Dietary guidelines should focus on reducing consumption of carbs, not fat

A large Canadian study has found that contrary to popular belief, a diet that contains a moderate amount of fat is linked to a reduced risk of premature death compared to the much-touted low-fat diet.

The study by researchers at McMaster University in Hamilton also found that eating a high-carbohydrate diet is associated with an increased risk of dying early.

Findings from the PURE study of more than 135,000 people in 18 countries suggest that dietary guidelines should focus on reducing carbohydrate consumption, rather than fat intake.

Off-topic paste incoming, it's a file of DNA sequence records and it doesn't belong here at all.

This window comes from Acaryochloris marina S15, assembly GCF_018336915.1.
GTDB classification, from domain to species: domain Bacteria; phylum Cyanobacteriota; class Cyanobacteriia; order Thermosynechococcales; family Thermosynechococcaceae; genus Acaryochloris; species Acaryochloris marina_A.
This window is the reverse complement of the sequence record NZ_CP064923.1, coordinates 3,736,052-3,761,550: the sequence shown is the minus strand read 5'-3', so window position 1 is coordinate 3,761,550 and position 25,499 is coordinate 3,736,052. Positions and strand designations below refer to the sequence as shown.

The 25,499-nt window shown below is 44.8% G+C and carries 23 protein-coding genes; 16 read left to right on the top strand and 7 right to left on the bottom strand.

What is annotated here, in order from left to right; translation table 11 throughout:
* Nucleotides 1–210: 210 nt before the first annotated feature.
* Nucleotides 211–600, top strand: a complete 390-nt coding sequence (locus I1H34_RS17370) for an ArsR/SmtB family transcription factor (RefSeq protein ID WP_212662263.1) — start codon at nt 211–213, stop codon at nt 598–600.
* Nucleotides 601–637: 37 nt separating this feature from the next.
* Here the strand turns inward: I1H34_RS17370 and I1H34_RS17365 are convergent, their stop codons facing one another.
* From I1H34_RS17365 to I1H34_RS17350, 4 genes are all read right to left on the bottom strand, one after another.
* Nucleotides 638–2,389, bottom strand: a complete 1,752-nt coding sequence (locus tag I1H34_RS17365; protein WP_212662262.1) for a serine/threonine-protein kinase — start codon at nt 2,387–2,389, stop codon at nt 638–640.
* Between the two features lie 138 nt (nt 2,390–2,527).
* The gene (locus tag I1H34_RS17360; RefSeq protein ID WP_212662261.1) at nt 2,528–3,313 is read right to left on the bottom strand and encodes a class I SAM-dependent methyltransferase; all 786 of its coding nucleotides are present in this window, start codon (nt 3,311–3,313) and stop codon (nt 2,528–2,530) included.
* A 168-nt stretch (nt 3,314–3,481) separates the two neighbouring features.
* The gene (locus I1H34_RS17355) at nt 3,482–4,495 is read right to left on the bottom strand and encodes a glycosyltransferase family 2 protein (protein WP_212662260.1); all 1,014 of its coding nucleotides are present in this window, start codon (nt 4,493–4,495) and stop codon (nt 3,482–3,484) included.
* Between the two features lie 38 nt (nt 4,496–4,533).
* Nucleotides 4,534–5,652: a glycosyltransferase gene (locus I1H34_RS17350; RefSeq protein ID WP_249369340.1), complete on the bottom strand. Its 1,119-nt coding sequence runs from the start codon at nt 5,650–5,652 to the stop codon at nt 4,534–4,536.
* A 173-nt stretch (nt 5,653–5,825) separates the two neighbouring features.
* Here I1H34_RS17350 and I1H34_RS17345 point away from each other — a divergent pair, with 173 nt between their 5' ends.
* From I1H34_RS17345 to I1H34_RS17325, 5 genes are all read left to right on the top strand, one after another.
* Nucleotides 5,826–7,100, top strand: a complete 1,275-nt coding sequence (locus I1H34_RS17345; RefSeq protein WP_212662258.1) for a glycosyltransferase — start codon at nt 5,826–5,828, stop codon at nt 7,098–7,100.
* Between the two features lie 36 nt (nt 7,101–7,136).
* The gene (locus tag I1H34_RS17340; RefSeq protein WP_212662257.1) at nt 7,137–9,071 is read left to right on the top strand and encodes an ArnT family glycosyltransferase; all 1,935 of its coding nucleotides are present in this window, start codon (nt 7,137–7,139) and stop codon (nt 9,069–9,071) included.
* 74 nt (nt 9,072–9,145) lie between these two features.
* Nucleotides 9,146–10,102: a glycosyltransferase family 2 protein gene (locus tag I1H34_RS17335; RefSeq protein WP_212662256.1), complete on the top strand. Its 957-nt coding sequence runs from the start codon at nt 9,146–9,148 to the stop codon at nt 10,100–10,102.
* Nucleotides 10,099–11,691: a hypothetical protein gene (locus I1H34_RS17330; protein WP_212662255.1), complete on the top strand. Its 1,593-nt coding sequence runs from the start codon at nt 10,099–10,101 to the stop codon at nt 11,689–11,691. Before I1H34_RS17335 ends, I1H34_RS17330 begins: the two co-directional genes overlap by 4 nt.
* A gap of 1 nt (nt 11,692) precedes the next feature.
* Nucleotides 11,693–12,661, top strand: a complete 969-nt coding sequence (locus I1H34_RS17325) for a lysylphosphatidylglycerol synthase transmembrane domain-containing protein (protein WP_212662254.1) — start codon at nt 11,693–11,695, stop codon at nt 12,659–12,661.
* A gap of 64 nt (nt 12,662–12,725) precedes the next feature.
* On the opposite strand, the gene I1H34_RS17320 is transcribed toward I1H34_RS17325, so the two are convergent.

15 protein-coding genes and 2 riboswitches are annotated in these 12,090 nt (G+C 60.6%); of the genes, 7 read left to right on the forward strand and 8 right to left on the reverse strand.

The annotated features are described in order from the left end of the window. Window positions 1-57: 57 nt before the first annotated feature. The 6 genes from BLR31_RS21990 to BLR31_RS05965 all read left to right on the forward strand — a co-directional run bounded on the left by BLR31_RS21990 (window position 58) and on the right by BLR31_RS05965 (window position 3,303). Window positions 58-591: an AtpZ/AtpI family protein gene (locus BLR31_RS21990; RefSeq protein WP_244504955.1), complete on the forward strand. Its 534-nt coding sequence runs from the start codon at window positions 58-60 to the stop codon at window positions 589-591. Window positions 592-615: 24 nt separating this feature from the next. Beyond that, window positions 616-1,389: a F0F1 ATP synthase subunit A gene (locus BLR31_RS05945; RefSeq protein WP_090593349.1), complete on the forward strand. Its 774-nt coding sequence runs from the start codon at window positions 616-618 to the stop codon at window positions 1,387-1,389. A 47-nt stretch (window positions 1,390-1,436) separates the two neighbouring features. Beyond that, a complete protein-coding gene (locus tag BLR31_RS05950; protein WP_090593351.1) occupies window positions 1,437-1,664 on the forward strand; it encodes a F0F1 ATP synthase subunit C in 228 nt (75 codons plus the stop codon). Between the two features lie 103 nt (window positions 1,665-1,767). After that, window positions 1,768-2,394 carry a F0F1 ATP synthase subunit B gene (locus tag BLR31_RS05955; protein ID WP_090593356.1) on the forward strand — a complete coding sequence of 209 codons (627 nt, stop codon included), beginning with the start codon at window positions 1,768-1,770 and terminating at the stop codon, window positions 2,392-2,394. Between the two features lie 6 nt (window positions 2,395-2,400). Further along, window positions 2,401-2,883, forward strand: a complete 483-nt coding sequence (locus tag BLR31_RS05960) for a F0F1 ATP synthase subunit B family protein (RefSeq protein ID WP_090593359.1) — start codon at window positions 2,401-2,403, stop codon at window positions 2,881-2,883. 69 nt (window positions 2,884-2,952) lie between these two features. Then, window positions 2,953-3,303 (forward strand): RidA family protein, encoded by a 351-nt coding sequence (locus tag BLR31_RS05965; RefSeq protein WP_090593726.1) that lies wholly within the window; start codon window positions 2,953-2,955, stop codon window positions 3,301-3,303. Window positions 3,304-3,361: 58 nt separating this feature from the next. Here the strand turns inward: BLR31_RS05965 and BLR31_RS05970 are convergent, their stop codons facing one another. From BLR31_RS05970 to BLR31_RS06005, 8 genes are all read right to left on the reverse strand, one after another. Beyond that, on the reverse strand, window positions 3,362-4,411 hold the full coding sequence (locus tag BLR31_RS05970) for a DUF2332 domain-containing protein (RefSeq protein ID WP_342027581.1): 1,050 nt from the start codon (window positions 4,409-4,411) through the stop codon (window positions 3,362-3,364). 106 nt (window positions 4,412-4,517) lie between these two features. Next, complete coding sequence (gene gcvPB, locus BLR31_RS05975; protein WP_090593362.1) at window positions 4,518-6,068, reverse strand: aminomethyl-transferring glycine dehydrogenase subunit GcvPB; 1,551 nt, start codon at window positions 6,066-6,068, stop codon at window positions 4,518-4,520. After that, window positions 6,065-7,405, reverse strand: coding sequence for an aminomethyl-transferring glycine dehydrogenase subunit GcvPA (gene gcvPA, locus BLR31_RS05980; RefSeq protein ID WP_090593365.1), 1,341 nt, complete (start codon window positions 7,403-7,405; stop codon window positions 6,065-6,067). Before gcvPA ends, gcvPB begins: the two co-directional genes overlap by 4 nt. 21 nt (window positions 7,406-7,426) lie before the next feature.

Lead author Dr. Mahshid Dehghan says the healthiest diet would be made up of 50 to 55 per cent carbs and 35 per cent total fat, including both saturated and unsaturated fats.

A second McMaster study found that eating three to four servings of fruit, vegetables and legumes per day has a similar benefit in reducing the risk of premature death as eating the currently recommended five-plus servings.

Both studies were presented Tuesday at the European Society of Cardiology Congress in Barcelona and are published in The Lancet.

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